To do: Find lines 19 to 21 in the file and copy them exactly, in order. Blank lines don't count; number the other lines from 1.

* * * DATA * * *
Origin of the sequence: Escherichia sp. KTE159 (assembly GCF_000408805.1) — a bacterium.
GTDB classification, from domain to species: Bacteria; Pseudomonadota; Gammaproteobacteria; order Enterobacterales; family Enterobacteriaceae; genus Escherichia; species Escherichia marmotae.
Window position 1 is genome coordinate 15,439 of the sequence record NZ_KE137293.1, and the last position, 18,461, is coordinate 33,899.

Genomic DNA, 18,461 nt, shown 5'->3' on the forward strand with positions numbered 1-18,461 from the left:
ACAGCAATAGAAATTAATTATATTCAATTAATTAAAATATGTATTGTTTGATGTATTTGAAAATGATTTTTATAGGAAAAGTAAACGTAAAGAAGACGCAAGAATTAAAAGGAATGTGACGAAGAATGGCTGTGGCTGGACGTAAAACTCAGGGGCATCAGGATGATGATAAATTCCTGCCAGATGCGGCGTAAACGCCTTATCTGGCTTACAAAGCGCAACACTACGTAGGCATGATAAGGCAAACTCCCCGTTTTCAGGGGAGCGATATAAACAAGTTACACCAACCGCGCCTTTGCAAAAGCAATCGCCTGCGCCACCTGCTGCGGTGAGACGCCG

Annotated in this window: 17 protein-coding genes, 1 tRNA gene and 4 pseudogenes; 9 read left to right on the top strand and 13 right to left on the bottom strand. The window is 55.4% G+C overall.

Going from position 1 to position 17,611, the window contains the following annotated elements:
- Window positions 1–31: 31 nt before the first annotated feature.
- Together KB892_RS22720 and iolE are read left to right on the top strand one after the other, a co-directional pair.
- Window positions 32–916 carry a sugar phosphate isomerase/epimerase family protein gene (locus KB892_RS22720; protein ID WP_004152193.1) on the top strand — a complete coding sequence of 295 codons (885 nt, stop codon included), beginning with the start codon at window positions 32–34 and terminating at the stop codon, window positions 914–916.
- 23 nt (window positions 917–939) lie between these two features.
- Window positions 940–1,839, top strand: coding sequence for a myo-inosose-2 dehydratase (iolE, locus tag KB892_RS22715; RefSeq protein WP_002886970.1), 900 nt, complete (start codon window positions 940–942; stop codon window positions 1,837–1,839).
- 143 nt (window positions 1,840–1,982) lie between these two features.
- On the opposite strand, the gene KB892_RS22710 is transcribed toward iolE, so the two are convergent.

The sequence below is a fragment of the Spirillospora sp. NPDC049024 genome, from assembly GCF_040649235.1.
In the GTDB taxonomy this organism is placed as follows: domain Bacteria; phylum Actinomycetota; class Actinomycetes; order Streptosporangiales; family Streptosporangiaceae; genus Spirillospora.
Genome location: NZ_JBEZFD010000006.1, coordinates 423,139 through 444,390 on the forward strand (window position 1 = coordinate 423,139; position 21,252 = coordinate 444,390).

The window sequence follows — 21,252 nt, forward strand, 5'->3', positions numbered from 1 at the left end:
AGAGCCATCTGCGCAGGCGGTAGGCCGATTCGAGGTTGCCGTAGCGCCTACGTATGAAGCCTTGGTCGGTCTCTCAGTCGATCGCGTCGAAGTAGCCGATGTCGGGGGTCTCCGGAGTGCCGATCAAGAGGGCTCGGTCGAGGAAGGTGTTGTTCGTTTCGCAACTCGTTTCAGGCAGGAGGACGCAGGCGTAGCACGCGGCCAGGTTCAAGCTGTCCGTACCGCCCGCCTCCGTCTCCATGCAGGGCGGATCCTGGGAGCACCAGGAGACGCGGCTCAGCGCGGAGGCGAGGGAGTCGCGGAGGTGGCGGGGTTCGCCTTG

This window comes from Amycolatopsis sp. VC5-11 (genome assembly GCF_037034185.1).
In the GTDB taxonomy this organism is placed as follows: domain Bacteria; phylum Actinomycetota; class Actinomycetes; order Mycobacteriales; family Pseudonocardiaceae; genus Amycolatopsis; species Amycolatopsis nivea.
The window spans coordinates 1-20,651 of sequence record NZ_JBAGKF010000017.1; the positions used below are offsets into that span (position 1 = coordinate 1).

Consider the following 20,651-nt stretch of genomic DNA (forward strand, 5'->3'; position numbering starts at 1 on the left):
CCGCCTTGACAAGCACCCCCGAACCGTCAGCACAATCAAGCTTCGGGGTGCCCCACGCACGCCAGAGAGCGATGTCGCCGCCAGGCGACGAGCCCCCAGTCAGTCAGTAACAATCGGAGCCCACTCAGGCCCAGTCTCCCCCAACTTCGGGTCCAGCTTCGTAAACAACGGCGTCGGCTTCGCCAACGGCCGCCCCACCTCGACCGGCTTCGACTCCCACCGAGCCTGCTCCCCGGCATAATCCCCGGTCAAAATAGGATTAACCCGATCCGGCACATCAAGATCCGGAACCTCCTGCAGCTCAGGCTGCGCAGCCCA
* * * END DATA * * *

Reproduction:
AGAGCCATCTGCGCAGGCGGTAGGCCGATTCGAGGTTGCCGTAGCGCCTACGTATGAAGCCTTGGTCGGTCTCTCAGTCGATCGCGTCGAAGTAGCCGATGTCGGGGGTCTCCGGAGTGCCGATCAAGAGGGCTCGGTCGAGGAAGGTGTTGTTCGTTTCGCAACTCGTTTCAGGCAGGAGGACGCAGGCGTAGCACGCGGCCAGGTTCAAGCTGTCCGTACCGCCCGCCTCCGTCTCCATGCAGGGCGGATCCTGGGAGCACCAGGAGACGCGGCTCAGCGCGGAGGCGAGGGAGTCGCGGAGGTGGCGGGGTTCGCCTTG

This window comes from Amycolatopsis sp. VC5-11 (genome assembly GCF_037034185.1).
In the GTDB taxonomy this organism is placed as follows: domain Bacteria; phylum Actinomycetota; class Actinomycetes; order Mycobacteriales; family Pseudonocardiaceae; genus Amycolatopsis; species Amycolatopsis nivea.